I Salted my way to Health after spending several hundred dollars on various supplements to improve my health, it was the low sodium diet that made me sick. I had acid reflux, depression, anxiety, insomnia, high blood sugar, hypertension, and aching joints...ALL GONE once I started consuming SALT and water. I use CELTIC and REDMONDS and eat 3g to 5g a day of sodium. It was nice to hear an MD (Dr. Batman) say salt is good for you. All I could get out of all the MDs I saw were prescriptions. They never once asked me what I ate! The only suggestion I would make for books on minerals is to reemphasize how unreliable "normal results" with routine blood work are in representing whole body status...just says your homeostasis is working.

Hanna Kroeger, a Pioneer of the Natural Health Movement in America and a Mentor to many, had a remarkable grasp on which Nutrient to take specifically for what ails you. In her out-of-print book from the 70s and 80s Instant Vitamin-Mineral Locator she wrote the following about Sodium Deficiencies:

Adrenal Gland Exhaustion, Confusion Of Mind, Excessive Thirst, Hair Falling Out, Mental Depression, Loses Temper Over Nothing, Hysterical Behavior,  Glasses Have To Be Changed Often, Getting Real Angry Over Little Things, Bloating, Constipation, Gas In Stomach, Indigestion, Loss Of Smell, Hayfever, Exhaustion.

Janets Comments

In the near future, I will be making another Post on the benefit of natural Salt and good healthy Water (genuine spring water or properly filtered).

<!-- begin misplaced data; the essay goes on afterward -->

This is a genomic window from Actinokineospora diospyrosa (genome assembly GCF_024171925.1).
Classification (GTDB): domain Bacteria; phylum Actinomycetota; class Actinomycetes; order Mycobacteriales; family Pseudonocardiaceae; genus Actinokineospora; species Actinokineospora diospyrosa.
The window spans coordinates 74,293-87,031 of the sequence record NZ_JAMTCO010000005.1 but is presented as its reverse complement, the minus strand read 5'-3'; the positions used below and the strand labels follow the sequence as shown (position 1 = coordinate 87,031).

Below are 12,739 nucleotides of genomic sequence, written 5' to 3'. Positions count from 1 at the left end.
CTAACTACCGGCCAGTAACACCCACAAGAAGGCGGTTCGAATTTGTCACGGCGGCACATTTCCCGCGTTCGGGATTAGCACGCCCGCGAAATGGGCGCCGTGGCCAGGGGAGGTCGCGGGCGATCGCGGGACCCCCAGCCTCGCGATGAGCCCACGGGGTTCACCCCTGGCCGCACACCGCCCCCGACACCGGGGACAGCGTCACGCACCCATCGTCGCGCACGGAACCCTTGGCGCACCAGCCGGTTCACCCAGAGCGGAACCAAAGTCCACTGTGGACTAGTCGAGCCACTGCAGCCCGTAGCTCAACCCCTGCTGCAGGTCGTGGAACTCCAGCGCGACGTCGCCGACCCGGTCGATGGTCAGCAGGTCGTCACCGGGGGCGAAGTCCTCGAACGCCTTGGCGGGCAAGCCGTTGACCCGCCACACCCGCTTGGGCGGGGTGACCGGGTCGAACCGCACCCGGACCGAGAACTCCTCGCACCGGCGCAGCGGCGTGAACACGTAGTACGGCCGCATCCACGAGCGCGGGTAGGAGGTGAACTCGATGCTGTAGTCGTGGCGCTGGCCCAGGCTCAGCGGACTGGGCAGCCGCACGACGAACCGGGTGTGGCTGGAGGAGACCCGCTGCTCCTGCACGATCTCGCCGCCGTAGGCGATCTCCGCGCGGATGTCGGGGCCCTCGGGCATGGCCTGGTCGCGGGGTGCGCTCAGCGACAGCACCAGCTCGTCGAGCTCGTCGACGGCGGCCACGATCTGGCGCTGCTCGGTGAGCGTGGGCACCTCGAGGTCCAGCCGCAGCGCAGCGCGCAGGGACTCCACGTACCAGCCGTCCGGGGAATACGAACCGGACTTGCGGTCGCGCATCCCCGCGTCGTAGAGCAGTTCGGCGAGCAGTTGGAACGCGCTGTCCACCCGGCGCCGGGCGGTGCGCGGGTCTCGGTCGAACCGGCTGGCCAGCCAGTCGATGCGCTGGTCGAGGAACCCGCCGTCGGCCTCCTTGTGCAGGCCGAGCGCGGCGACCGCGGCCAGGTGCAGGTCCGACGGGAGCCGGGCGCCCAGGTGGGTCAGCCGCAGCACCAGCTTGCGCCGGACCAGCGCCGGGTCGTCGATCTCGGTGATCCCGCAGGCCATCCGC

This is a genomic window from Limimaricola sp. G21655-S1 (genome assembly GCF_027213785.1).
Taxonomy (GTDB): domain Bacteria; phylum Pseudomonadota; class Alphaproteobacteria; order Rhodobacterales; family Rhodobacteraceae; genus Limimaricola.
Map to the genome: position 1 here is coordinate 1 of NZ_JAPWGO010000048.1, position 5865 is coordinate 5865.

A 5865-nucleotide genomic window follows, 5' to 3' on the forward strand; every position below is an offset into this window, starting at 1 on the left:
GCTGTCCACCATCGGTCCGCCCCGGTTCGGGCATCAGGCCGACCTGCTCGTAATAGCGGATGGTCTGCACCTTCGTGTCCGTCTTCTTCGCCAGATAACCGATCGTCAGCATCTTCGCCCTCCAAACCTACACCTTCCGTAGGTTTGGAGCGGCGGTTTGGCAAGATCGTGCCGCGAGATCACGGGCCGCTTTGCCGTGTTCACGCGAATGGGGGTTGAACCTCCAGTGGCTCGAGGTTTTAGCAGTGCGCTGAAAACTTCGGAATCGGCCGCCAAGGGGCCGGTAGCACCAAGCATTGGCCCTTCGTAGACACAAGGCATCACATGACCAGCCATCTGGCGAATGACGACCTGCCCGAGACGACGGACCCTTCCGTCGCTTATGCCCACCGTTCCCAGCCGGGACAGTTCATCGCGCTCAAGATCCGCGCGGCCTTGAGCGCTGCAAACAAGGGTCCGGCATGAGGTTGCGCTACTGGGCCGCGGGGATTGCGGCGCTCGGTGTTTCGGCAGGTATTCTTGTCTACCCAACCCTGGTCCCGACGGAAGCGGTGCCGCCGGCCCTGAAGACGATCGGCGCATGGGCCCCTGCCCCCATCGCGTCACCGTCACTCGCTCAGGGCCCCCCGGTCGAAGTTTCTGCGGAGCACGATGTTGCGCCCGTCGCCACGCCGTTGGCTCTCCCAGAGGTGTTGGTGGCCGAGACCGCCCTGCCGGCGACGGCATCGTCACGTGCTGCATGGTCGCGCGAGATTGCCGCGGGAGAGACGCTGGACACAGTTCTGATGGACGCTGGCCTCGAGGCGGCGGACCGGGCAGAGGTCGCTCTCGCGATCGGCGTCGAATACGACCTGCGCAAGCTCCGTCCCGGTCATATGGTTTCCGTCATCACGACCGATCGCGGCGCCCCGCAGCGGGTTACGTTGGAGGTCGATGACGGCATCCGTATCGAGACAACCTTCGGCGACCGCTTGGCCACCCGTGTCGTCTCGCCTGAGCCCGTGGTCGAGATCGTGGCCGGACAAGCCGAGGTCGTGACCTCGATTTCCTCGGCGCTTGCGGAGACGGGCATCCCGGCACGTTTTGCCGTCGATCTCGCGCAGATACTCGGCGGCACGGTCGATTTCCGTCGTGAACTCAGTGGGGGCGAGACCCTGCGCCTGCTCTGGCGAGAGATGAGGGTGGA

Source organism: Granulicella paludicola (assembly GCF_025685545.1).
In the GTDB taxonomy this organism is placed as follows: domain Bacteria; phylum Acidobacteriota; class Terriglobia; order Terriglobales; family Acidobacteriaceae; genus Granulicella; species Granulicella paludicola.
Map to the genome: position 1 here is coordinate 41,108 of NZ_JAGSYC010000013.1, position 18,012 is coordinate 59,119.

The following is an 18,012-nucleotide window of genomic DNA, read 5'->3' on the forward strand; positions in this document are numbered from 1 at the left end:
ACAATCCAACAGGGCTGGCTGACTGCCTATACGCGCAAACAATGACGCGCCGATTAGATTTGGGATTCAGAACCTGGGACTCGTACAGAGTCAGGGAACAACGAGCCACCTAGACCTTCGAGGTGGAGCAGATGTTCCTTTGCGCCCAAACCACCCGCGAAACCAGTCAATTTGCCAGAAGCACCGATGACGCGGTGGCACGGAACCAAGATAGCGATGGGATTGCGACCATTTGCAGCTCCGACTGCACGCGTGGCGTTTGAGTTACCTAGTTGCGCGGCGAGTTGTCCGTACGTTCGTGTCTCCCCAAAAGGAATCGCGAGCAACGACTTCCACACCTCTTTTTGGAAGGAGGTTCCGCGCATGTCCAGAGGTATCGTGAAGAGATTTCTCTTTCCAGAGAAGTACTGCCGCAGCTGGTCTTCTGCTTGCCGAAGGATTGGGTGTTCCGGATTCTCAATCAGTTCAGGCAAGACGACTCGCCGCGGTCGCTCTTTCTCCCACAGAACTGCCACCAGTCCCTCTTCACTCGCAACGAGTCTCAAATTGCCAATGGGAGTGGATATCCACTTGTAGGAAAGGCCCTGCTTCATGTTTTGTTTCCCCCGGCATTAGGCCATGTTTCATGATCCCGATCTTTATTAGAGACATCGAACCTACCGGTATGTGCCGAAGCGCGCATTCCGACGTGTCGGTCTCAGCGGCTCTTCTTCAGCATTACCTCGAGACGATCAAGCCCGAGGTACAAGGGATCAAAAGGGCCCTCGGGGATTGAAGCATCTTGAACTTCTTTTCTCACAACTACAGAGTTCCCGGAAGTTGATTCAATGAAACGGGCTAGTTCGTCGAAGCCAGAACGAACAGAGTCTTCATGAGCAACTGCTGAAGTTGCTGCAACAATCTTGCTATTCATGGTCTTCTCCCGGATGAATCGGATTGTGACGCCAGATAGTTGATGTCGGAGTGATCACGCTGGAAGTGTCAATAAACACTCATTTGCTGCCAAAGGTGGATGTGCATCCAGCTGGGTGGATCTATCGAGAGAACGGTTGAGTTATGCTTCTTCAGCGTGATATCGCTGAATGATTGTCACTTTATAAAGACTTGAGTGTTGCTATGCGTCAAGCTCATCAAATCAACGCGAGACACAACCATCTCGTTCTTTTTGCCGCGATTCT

By Law, we have to tell you to contact a practitioner about informative articles you read. In some instances, you may need professional advice. You could see a Naturopath or similar, that is up to you.


Unknown to some, the Medical Profession is actually a Sickness Industry - agents for Big Pharma -whereas Naturopaths and Herbalists and Functional Food Experts work at Prevention and getting you well. Tell me if that is not so? Do you see many of their patients recovering, or do you see their "waiting rooms" full with lots of the same people all the time? I do get tired of their scare campaigns, distorting truths and spinning yarns. In my opinion and other Researchers, just plain profitable fear mongering and the general public has been duped.

Disclaimer: My work as a Researcher is not to diagnose or recommend treatments. You can seek the help of a true health professional if there is some element of doubt. I encourage you to choose a Natural Practitioner over Medical.